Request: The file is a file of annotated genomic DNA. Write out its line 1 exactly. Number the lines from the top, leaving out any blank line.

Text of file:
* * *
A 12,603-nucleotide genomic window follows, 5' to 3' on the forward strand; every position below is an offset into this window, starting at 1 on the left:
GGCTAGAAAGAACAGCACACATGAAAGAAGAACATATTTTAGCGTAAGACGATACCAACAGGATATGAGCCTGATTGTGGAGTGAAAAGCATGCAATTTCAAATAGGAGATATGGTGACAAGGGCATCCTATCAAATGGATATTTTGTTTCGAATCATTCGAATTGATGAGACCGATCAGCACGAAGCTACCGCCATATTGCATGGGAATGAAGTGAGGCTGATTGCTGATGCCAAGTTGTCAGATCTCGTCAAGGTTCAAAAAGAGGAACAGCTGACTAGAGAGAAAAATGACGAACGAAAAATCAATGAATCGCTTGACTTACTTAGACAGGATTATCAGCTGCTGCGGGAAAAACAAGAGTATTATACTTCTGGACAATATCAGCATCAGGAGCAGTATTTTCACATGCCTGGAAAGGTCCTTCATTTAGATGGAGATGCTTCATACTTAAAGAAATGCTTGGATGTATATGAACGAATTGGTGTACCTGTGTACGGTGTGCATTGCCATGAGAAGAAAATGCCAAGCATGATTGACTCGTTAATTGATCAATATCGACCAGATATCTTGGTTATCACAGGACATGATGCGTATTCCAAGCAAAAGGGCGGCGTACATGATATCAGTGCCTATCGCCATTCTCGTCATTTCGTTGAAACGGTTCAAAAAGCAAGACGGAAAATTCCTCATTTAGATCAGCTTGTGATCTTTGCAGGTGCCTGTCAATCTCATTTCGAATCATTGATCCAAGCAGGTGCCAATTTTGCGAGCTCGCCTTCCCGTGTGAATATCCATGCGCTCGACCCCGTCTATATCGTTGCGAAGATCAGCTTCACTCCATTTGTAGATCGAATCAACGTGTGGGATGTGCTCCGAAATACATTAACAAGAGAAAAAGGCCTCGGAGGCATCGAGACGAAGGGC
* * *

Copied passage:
A 12,603-nucleotide genomic window follows, 5' to 3' on the forward strand; every position below is an offset into this window, starting at 1 on the left: